Why Meditation Is Like Physical Exercise for the Brain
A healthy body means little without a healthy mind. Therefore, a complete fitness plan includes addressing the mind. Luckily, much like a weightlifting session or an aerobics class exercises the body — meditation exercises the brain. Here, we have listed four ways meditation is the "brain equivalent" of physical exercise:
#1 — Both have benefits that build up over time. When at rest, a fit runner's strong, healthy heart works less and less to pump the same amount of blood. In much the same way, the meditator's brain works less and less to maintain a calm and focused state. And so, just like doing more physical exercise increases the efficiency of the body, the ability of a meditator to maintain a calm, quiet, and deeply focused mental state increases with practice.
#2 — Both improve brain chemistry. Perhaps the most well-known case of physical exercise "blissing-out" the brain is through the release of endorphins, sometimes called the "feel good neurotransmitter". We have all heard of the runner's high. Well, meditation releases these same "feel-amazing" chemicals to levels, arguably, even higher than running! If that wasn't enough, like exercise, meditation also stimulates DHEA, GABA, serotonin, and melatonin — which stabilize our mood, help us sleep, alleviate depression, and increase longevity, just to name a few benefits. And while overtraining can flood the body with the stress hormone cortisol, meditation actually reduces this harmful chemical.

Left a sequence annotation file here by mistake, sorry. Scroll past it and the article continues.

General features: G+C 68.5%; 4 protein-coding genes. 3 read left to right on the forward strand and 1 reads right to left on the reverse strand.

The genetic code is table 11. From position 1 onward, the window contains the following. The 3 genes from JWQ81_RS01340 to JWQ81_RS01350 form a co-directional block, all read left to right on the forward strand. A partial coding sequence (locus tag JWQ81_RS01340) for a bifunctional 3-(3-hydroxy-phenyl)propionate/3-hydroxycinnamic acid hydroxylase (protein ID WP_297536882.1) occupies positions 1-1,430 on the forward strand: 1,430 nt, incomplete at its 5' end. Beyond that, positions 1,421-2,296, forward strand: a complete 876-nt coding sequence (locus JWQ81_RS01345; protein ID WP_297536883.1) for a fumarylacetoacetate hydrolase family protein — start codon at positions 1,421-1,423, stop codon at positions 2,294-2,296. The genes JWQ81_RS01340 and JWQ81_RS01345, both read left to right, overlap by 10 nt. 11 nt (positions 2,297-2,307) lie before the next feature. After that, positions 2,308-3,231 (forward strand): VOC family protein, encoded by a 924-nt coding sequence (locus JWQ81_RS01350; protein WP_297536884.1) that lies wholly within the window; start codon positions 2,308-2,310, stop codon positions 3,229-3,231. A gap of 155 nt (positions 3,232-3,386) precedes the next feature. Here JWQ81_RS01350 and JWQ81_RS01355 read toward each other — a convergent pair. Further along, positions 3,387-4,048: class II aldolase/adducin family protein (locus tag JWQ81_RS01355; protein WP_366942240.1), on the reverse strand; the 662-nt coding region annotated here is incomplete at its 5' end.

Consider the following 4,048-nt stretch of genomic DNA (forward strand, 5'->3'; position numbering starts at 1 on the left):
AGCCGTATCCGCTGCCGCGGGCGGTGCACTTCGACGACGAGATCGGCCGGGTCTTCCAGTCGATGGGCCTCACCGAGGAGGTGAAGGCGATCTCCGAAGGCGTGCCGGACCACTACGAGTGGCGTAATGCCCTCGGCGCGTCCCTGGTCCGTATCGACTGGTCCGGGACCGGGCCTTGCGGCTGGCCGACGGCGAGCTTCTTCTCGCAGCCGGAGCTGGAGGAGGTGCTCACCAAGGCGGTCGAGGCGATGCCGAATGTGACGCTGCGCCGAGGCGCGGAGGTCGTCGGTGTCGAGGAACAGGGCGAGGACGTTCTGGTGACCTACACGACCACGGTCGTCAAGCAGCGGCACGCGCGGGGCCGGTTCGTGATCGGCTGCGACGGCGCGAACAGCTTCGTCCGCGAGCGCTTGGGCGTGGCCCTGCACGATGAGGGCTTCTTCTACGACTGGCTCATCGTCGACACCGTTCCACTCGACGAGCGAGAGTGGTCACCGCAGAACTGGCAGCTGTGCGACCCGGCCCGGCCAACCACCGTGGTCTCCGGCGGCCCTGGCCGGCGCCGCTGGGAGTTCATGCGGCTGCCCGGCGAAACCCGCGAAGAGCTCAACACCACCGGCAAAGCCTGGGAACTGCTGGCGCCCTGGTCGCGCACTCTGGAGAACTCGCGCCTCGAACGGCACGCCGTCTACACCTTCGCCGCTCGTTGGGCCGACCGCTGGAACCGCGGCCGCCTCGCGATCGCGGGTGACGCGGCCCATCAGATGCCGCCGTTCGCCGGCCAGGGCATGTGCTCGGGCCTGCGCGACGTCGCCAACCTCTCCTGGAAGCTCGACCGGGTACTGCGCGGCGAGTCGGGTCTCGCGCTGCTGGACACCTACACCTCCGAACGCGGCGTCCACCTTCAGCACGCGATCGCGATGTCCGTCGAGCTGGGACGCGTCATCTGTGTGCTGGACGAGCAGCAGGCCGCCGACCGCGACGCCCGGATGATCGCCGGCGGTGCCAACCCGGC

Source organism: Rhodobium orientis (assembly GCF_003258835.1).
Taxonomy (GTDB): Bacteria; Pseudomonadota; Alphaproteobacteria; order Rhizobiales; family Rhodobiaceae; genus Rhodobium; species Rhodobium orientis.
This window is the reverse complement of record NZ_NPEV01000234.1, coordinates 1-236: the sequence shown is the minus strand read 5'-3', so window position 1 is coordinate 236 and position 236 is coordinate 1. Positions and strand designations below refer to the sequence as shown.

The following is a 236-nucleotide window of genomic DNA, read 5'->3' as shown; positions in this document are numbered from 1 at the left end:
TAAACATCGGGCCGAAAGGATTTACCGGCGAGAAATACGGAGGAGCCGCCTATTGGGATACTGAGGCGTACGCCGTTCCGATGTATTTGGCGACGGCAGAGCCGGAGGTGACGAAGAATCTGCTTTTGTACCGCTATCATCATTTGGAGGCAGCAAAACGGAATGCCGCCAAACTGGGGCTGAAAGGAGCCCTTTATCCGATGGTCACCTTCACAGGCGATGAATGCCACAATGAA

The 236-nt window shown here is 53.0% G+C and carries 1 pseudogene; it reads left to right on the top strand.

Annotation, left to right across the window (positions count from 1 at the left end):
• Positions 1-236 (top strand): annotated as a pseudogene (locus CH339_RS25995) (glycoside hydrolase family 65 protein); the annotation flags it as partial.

#3 — Both oxygenate the body. The increased flow of oxygen during physical exercise floods the muscles with well welcomed nutrients. With its measured breathing and dramatic reduction in how much oxygen the body needs (through slowing down of the conscious mind), meditation also deeply oxygenates the body. And so, for both meditation and physical exercise, the result is the same. Amazingness in, toxins out.
#4 — Both prevent injury. The increased flexibility from a yoga or pilates routine keeps our muscles nice and supple which, among many other things — prevents injury. Meditation, too, through the power of neuroplasticity, stretches and "thickens" our neurons — protecting our whole brain (and mind) from injury. And so, when life throws us a stressful curveball, meditation allows us to bend, not break.